Singaporeans spend triple the time searching for property than reading their children bedtime stories or speaking to their parents: HSBC study

The Straits Times

Are Singaporeans obsessed with owning their dream home? Findings from a new study suggests this might be the case.

Calling property a “national sport for Singaporeans”, HSBC said on Thursday (May 2) that its Beyond the Bricks 2019 survey found that Singaporeans spend 3.29 hours every week on property-related window shopping. That includes searching for property online and reading property magazines even when they are not looking to buy a new home.

In comparison, the respondents spent just slightly more than an hour (1.03 hour) reading their children bedtime stories, and less than an hour (0.94 hour) talking to their parents every week.

The global survey of 11,000 people across 10 countries and territories, including 1,000 respondents in Singapore, polled respondents on their attitudes towards home ownership and financing a home.

Not only are Singaporeans highly active property shoppers, a large 75 per cent of first-time home buyers view five or less homes before deciding on one.

Slightly more than one-third (36 per cent) are impulsive and buy properties based purely on first impressions. This is lower than the global 39 per cent.

Impulse purchases are even more pronounced among extreme Singaporean property addicts who spend over 7 hours a week reading about or researching property, HSBC said. Around 51 per cent of these “addicts” admit to buying a property on first sight while 63 per cent of them did not have any criteria to adhere to when shopping for a property.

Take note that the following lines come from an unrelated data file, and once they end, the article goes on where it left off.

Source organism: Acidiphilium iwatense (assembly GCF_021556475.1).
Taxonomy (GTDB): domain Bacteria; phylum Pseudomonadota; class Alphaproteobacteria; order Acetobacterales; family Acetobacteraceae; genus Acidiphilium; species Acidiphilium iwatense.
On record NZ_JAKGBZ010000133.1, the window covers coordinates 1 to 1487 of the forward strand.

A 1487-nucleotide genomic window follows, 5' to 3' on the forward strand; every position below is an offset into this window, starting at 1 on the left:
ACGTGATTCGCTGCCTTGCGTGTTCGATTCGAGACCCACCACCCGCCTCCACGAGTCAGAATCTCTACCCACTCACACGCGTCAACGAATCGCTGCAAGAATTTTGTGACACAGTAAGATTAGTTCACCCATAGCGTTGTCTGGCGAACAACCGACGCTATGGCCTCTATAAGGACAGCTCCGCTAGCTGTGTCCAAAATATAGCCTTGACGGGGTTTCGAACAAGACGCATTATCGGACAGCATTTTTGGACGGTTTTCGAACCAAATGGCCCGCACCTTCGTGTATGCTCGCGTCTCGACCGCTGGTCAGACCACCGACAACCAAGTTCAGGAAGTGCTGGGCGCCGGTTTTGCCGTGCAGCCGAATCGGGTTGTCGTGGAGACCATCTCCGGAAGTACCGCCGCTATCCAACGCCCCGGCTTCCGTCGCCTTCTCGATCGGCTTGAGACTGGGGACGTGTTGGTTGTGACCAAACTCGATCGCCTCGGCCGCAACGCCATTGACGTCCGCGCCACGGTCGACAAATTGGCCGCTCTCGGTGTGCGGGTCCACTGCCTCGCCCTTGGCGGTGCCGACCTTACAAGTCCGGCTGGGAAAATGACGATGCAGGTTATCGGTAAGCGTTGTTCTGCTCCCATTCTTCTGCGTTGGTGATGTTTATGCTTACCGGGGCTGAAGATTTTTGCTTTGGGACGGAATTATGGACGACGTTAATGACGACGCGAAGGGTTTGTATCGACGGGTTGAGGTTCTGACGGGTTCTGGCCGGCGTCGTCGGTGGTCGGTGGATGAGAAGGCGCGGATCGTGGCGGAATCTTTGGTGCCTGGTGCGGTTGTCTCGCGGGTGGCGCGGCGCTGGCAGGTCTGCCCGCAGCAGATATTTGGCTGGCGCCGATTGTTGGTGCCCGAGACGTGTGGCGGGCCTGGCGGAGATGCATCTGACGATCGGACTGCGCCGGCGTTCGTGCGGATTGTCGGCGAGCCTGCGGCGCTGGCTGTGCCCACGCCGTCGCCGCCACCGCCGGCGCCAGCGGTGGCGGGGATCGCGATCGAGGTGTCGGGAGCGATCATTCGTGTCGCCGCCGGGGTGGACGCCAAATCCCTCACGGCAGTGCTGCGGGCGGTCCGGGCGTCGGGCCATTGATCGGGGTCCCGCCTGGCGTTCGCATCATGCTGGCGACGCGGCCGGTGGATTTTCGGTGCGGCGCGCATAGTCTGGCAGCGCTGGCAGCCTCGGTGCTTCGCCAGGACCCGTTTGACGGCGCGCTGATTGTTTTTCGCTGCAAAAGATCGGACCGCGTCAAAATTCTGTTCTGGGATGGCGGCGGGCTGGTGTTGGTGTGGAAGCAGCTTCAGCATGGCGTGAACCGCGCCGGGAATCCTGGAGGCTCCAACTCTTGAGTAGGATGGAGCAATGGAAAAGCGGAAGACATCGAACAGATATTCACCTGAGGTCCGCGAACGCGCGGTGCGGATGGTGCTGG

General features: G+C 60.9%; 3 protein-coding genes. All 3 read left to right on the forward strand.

HSBC also found that 27 per cent of these extreme Singaporean house hunters often went over budget, compared to the overall average of 10 per cent among Singaporeans.

Choosing neighbours

When it comes to deciding if one should buy a property, 55 per cent of Singaporeans said that “creepy neighbours” are the biggest deal-breakers, higher than the global average of 47 per cent.

As for superstition, only around 33 per cent considered bad feng shui and 16 per cent cited unlucky door numbers or street names as deal-breakers.

In a statement, Ranojoy Dutta, head of retail products at HSBC Bank (Singapore), said that home buyers property TV shows, magazines and websites “are making it harder than ever before to have realistic expectations about what you can afford”.

“It is essential to begin this buying process by having an open discussion with your partner, your family or financial advisor to discuss what you can afford and what compromises you might have to make. Buying a property should be a positive experience, and with some careful planning, it can be an exciting one too,” he said.